Turkish textiles have been appreciated and loved all over the world for their visual beauty with different patterns, techniques, and quality. The visual art applied during the production of those artifacts has been mastered during centuries or even millenniums and has put at the stage the best visual joys that are always admired by people.
One of the most important properties of Turkish textiles is their colors obtained from plants and insects in the hands of Anatolian dye masters. Each color has its own story and history in the Anatolian land and has its specifications.
Maybe the most well-known color in Turkish textiles is red. Turks and Kurds the two major ethnicities living in the Anatolian peninsula have a special addiction to this color. The red color in Anatolian Carpets and kilims is generally obtained from the Madder Root. Growing especially in the steppe climate of Central Anatolia and semi steppe climate of the Aegean region, the plant itself was also cultivated and sold as a dye and Ottomans have gained big amounts of money from these exportation activities. The madder root is used in Anatolia for some millenniums. The rich and saturated blood red is the triumph of this plant and was obtained in a period between the 15th and 18th centuries and specially used in the carpets coming from Western and Central Anatolia which were very important export products by themselves. On the other hand, Turkey red is a very famous color with a dark scarlet hue applied only on cotton textiles. The methods are based on a very complex and long process based on successive sheep dung and acorn baths before the mordantation and then dyeing with the madder root brings that fire red to the fabric.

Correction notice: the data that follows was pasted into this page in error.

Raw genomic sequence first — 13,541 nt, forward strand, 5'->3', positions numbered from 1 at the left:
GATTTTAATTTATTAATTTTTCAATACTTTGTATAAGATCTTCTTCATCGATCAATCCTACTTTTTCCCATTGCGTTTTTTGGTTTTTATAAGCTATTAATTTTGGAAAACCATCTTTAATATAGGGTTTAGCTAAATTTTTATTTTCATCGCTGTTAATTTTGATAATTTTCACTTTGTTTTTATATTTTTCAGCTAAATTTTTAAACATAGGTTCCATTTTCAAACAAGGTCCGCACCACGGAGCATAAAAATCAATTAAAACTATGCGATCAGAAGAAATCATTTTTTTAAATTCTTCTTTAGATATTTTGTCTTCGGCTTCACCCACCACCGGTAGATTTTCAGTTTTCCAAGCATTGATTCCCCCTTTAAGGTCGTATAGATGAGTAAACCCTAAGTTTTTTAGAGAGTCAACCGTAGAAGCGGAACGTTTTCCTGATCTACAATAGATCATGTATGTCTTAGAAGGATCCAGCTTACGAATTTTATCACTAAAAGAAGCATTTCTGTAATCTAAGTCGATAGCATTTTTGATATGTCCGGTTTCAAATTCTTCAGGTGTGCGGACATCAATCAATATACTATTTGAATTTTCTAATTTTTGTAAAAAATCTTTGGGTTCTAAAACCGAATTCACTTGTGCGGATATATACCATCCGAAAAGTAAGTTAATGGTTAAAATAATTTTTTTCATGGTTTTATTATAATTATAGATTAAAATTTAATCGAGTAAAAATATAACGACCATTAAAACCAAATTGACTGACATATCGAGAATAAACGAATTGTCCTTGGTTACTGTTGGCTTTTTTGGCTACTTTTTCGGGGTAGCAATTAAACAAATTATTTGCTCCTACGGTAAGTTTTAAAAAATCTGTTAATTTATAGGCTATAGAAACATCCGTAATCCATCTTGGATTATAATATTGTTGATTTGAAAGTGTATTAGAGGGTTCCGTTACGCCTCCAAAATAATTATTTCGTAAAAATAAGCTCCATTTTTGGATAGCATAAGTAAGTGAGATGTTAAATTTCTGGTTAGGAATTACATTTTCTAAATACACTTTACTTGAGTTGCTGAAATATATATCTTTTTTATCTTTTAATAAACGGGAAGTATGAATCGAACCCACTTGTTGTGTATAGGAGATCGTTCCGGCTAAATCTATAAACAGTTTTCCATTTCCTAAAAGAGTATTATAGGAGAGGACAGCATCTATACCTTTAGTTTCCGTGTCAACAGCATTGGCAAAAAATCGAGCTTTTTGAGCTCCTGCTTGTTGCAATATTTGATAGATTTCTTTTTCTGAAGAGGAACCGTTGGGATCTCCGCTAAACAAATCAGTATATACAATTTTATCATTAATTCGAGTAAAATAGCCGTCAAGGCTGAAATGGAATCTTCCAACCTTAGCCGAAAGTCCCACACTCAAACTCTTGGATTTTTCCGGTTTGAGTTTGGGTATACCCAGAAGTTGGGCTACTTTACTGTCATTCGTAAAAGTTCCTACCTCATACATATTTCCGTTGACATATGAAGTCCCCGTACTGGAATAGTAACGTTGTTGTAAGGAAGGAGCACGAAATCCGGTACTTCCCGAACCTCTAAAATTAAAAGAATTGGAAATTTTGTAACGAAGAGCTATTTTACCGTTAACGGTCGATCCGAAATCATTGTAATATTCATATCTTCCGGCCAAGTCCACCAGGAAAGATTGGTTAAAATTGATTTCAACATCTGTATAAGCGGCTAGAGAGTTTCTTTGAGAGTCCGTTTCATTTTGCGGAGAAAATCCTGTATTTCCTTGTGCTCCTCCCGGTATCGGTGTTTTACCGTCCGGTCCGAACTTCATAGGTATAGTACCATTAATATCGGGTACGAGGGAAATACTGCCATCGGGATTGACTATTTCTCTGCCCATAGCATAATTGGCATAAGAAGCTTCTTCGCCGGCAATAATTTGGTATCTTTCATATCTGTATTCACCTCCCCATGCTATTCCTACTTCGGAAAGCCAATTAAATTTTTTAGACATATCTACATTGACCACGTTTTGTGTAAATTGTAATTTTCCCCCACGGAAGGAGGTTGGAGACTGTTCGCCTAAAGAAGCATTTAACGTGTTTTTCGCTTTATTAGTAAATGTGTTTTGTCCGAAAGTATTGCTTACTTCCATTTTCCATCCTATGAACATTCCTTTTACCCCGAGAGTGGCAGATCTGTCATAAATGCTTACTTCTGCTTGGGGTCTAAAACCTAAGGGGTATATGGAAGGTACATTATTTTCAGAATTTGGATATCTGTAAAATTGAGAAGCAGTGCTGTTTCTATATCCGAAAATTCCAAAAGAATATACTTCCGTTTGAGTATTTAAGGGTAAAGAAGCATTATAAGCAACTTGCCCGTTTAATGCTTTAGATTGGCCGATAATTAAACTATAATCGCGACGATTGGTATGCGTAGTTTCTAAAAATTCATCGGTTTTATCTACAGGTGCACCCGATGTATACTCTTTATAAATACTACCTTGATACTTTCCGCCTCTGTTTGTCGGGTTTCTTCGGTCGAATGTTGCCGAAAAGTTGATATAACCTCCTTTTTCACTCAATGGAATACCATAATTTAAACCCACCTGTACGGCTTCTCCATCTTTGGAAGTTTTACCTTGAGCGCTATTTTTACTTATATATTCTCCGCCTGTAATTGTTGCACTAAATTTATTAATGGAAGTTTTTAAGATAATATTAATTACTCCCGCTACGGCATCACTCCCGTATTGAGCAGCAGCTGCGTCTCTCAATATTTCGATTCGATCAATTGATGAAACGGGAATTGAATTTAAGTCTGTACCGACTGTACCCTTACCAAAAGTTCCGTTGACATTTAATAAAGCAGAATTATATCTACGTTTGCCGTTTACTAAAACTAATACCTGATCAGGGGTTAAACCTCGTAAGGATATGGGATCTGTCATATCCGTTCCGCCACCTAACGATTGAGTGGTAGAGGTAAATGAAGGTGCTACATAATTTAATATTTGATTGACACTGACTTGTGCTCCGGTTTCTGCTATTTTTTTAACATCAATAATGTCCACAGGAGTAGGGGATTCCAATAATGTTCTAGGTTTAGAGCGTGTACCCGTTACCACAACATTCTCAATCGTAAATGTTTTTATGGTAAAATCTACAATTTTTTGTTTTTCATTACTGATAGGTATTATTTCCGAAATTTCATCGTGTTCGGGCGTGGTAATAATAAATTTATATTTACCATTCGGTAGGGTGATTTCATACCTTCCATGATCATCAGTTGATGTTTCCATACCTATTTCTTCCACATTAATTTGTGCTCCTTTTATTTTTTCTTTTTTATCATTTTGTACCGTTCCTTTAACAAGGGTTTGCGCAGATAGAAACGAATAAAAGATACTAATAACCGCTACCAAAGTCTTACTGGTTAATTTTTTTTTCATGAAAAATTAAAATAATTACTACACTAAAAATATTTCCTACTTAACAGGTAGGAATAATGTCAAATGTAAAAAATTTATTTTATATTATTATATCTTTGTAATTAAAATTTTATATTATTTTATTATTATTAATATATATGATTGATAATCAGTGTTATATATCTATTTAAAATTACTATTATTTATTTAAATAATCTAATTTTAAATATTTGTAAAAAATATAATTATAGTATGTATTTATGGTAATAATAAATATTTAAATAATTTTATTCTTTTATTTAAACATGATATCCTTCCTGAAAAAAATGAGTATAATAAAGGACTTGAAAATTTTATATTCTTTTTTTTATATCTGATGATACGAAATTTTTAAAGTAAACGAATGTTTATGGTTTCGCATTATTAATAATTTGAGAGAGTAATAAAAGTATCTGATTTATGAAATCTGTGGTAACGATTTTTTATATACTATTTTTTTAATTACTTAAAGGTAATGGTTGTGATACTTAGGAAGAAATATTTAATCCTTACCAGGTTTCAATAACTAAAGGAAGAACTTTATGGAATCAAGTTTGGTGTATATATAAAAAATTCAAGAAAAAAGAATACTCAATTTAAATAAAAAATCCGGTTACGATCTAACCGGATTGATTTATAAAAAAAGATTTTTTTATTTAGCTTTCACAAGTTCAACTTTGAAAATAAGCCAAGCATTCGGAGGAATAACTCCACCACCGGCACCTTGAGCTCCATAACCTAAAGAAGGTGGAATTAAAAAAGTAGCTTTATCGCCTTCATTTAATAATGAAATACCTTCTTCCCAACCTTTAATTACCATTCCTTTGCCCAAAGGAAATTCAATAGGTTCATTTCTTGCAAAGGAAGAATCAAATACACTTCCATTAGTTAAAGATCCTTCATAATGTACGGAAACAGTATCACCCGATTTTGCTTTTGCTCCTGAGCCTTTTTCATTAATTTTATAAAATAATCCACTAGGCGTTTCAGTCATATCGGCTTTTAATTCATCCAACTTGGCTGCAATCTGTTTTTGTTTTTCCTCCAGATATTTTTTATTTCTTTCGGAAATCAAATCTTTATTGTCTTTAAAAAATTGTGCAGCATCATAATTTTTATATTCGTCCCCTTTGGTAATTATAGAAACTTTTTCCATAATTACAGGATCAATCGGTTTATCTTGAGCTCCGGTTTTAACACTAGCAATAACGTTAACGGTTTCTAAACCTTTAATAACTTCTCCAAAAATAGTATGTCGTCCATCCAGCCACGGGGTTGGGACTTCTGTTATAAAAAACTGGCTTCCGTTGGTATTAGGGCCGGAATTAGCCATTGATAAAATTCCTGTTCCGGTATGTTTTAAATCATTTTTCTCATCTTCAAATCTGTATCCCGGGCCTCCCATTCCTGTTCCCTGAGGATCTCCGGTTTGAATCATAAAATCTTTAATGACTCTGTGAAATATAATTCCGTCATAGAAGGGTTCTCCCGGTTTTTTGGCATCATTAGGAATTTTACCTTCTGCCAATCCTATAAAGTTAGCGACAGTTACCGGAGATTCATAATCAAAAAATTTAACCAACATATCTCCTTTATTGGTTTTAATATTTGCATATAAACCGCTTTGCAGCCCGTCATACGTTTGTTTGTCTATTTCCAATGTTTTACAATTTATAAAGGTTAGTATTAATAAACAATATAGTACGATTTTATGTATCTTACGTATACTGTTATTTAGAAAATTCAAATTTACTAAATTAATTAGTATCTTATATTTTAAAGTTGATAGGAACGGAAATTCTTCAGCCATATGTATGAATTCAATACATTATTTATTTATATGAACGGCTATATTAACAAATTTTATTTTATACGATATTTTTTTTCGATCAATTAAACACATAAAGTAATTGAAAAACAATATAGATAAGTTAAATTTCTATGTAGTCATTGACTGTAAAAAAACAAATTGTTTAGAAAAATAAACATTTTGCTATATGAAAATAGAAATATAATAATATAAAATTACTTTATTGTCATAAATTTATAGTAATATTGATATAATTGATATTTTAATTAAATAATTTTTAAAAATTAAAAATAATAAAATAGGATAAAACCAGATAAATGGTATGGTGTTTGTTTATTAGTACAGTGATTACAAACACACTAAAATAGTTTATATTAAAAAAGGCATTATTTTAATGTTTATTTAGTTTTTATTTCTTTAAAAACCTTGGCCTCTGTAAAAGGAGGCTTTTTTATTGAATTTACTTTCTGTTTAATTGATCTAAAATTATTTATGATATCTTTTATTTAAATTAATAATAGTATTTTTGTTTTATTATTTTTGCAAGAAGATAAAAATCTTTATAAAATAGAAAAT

Another red tone very well appreciated in Anatolian Textiles is the cold red. This hue is very often used in the carpets and kilims of Eastern Turkey. Taking the roods from two local bugs, the Mediterranean Kermes and Ararat Cochineal which can dye to this clod hue of red, American cochineal was imported and sold to the local producers by Armenian tradesmen.
The blues were always been obtained from the indigotin molecule which is found mainly in two plants, a local one called woad and an exported one named indigo. The woad is weak in the content of the indigotin molecule but it has a lot of enzymes making the blue fermentation vat suitable for the fibers. On the other hand, woad contains a lot of yellow dyes itself so that the blues made with woad in early periods are always with a green hue. We can see those greenish blues in early Seljuk carpets. Indigo plant contains maybe thirty times more indigotin than the woad and it has not the excessive yellow dyes so the colors obtained with indigo are generally closer to real blue shades. For the indigo plant blue to be used, the dye masters of Anatolia had been obliged to wait until the importation of the indigo plant from India was possible after the silk road has been secured from the wars and banditry by the states and empires from which the road passes. So the indigo began to be regularly imported after the late 14th century in Anatolia.